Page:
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The Most Holy Body and Blood of Christ (Corpus Christi)
June 11, 2023

Watch this homily! (Begins at 38:47)

      One word that came to mind as I reflected on the readings for this wonderful feast of Corpus Christi was the word, ‘remember.’ In one way or another remembering is a theme that runs all through the readings. We heard it in the passage from the Book of Deuteronomy when Moses addressed the chosen people who could all too easily forget all the wonders God had worked for them: forget how God had brought them out of the land of Egypt, that place of slavery and oppression; forget how God had traveled with them through the barren waste of the desert for forty long years; forget how God had come to their rescue when they were dying of thirst, giving them flowing water that gushed forth from dry, flinty rock; forget, too, of how God had taken pity on them when they were hungry, feeding them with the miraculous manna, that mysterious bread that God rained down on them each day from heaven.

            Remember, do not forget, remember, Moses told these people who had gotten so used to God's presence that too often they took it for granted.

            That same note of remembering runs through the other scriptures we have heard this morning as well. In the second reading, we heard St. Paul doing his best to jog the failing memories of his friends at Corinth who had lost some of the freshness and wonder of what it meant to gather to break bread in memory of the Lord Jesus. Some very unworthy considerations had begun to take over their assemblies - such as who was the most important and who should get the best seats at table. So taken up were they with their petty and selfish concerns that they were ignoring those in their midst who were poor and in need.

            And so, Paul urged them to remember that the Eucharist is meant to unite, never to divide: "the many who eat the one bread become one Body in Christ," he tells them. He wants them to remember that the Body of Christ is not just something they receive but someone they become.

            And then the words of John's gospel spoken by Jesus long ago in the Synagogue at Capernaum are also meant to awaken sluggish memories to what this bread and this cup are all about:  They are about life, the very life of Jesus given for us: his Body broken for us, his Blood poured out in sacrificial love.  "Truly, truly I say to you, unless you eat the flesh of the Son of Man and drink his blood, you have no life in you." The bread and the cup are about life: Christ’s life in us and eternal life with God.

            Do you believe this? Of course you do. You wouldn't be here if you didn't. But you can forget it, and so can I. Or at least we can get so used to it that we take it for granted and too often fail to get very excited about it.

            The Feast of Corpus Christi is meant to rekindle our excitement, our sense of wonder about what is we are doing every time we gather to celebrate the Eucharist.

            Some time ago, I came across an article in America magazine in which a Jesuit missionary who had just returned from Nigeria wrote eloquently about the Church there. He described the Church there as young, vibrant, and enthusiastic. He told how one very poor parish summoned people to Mass Sunday after Sunday. The church bell was a wheel rim from an old truck that hung from a tree next to the village church. Minutes before Mass someone began banging that rim with a piece of pipe. It wasn't, he admitted, the most beautiful sound in the world, but it did the trick. Within minutes a thousand people were gathered in that place to celebrate the Eucharist.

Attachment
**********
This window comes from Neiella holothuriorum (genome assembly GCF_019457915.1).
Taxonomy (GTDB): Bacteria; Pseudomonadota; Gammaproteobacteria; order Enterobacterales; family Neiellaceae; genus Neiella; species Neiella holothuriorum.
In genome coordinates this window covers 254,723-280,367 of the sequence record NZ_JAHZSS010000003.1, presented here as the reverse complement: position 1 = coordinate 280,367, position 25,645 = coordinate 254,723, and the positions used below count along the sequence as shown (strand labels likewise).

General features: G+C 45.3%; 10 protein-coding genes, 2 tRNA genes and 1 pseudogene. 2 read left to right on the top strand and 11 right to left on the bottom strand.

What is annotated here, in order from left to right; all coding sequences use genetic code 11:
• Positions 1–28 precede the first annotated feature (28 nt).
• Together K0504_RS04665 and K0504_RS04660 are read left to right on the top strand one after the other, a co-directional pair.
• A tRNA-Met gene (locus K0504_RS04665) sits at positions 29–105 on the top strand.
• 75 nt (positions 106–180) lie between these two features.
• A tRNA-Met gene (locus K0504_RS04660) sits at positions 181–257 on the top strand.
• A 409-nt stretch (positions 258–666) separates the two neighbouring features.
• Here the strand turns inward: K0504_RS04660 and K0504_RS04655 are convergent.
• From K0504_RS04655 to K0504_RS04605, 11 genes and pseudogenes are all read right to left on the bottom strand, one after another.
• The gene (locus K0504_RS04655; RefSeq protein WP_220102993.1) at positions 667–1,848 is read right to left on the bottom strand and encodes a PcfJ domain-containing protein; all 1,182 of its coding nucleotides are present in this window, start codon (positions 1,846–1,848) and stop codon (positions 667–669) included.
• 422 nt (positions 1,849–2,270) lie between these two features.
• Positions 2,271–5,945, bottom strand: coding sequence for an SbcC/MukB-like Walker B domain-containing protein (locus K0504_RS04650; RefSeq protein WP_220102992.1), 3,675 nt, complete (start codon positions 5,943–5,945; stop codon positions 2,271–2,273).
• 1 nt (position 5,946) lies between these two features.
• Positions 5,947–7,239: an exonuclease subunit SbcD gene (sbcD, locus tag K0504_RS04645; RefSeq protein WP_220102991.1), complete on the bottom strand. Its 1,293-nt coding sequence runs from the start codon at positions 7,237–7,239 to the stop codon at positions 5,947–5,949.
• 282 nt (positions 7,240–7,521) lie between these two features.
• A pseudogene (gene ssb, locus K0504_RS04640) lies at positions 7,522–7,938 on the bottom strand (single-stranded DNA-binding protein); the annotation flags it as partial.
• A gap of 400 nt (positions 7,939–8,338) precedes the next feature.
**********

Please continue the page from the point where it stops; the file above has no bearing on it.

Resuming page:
They came together, he said, laughing and talking animatedly with each other. They seemed to know instinctively what it meant to be part of the Body of Christ. And their faith was evident in the way they treated one another, showing respect, love and care for each other long before they ever approached the table of the Eucharist. 

            He then went on to describe the Corpus Christi procession that took place in that same village. I quote:

            "On Corpus Christi day the Lord sent rain.  And all along the two-mile route of the Corpus Christi procession the people danced and sang in the rain. It was the first time I recall the Blessed Sacrament being carried into the place of Benediction to the sound of resounding cheering and clapping. Everyone was drenched, but no one thought of seeking shelter or running away.  Judges, lawyers, day laborers, doctors, mothers and children stood there in awe as if nothing was happening except the Eucharist."

            I like that thought: "Nothing was happening but the Eucharist." It’s exactly what I would hope we would take from this year's celebration of Corpus Christi: an awakened memory of what the Eucharist is and Who it is we receive in the Eucharist; a renewed faith in what it means to receive the Body of Christ and to become that very body; a deeper reverence and care for each other in this parish community - whether we know each other or not - because we are all of us the Body of Christ: made one by the one Bread we eat and the one Cup we drink.

            And I would hope, too that what was said of those people in the Nigerian village could be said of us as well: that whenever we come together to celebrate in this holy place, "we stand in awe as if nothing was happening but the Eucharist!"

Father Michael G. Ryan





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